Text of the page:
“Since then, I have dedicated more time than anyone I know to learning the offshore fishing on KY Lake. I have refined not only where they get, but where they are coming from and where they will move to next. I have figured out how to trigger them when they aren’t biting, and how to catch the biggest fish when they are. It has been a labor of love and it has never gotten old. I love pulling up to a ledge with the expectation of busting them as much today as back in 1989.”

“Today’s anglers have an advantage over how we had to learn. Electronics are ridiculous these days and have really changed how we fish. Information that we were figuring out on our own because there was no source, is readily available and easily accessible today. Boats, motors, rods, reels and lures are much more efficient and specialized right now than they have ever been. By and large the average angler is much more knowledgeable and better equipped than ever before. But make no mistake, there is, and never will be, a more valuable asset in the game of bass fishing than experience and that only comes from time on the water.”

Sam has been on the Strike King pro staff since 1987. In that 30-year span, he has won an FLW, competed in a Bassmaster’s Classic, won 3 BFL’s and a Costa, and won more open tournaments than you can count. Every single win he credits to a Strike King lure.

“I have been blessed to part of the amazing Strike King Team, or really family, for 30 years. I have seen the company and product line evolve from a small spinnerbait and jig company to what it is today. I know it’s a bait company, but Strike King is about the people. The employees of Strike King and the pro staff are family. That’s the real reason the brand is so successful. That and our baits are made to catch fish. Period. Anywhere and anytime.”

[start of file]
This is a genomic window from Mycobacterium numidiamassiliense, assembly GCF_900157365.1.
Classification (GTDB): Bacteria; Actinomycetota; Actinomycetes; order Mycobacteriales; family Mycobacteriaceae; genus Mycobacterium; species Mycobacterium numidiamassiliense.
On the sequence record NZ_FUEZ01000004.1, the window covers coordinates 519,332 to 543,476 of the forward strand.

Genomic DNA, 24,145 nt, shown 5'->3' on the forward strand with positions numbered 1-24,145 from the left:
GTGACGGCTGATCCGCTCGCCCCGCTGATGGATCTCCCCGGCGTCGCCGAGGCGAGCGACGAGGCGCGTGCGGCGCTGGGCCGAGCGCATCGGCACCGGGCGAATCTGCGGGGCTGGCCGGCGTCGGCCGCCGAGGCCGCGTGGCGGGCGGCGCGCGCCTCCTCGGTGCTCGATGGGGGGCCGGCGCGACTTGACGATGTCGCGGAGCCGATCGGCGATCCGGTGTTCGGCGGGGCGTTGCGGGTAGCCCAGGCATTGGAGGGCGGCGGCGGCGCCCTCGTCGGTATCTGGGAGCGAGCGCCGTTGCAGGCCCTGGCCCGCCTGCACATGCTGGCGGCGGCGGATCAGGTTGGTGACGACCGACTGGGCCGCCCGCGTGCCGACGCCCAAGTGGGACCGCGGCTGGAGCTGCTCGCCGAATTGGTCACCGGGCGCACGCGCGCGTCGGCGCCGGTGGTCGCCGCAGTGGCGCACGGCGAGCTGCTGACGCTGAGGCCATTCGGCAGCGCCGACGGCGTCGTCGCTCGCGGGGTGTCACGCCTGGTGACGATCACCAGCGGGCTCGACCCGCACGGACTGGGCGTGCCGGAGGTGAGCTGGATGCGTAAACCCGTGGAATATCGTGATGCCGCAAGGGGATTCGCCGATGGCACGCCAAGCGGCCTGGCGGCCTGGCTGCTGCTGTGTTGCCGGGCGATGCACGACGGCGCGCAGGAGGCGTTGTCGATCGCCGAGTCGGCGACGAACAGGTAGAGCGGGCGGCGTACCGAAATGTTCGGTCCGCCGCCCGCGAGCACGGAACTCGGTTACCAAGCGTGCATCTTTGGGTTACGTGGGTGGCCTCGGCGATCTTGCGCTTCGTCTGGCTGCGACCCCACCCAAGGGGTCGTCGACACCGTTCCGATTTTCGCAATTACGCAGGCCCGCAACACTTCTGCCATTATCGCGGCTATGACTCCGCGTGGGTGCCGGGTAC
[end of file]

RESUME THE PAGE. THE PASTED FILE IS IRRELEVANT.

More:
“I have nothing but Strike King in my boat. People don’t believe me when I tell them that, but it’s the absolute truth. Our product line has become so strong and diverse that I no longer need to supplement it with anyone else’s lures.”

“My favorite Strike King baits are the:"

Sexy Dawg - “which I’ve caught more big bass on than any topwater I’ve thrown in my life. The action and sound are different from anything else on the market.”

Series 5 crankbait – “Day in and day out, the Series 5 is unbeatable it has the perfect action. I vary my line size on it and can fish it from 2 feet to 12 feet. If I had to live off the fish that I could catch and could only have one lure, this would be it.”

Denny Brauer Structure Jig – “Not only was Denny a huge influence for me, this jig is insane good. It has an incredible hook. The design of the head and line tie allow for the best hookup to lost fish ratio of any jig I’ve ever used. Plus, you can flip it, pitch it, and swim it shallow. Or, it’s just as good if not better for dragging, or hopping out deep.”

6XD – “This is the best deep crankbait ever. This bait changed the game of deep cranking. It made everything out there obsolete and has been the benchmark of everything that has been built since its inception. It is the best running, steepest diving, best casting crankbait I’ve ever thrown. I have made more money and caught more summertime fish on a 6XD since it was introduced than any other lure.”

Sam has been a tremendous asset to Strike King, but more so as a friend. He is as competitive as anyone I’ve ever met, yet truly wants to share his love and knowledge of the sport of bass fishing. He has made his home on the south end of Kentucky Lake where he has parlayed his passion into his career. He spends his days as a bass fishing instructor. He teaches amateurs all to the way to professionals hard -learned lessons on tournament prep, fish location, time management, tackle, electronics, tournament strategy and of course, fish catching.

Despite the stereotype of bass anglers, if you have any questions, Sam is truly an open book. You can reach him at This email address is being protected from spambots. You need JavaScript enabled to view it. .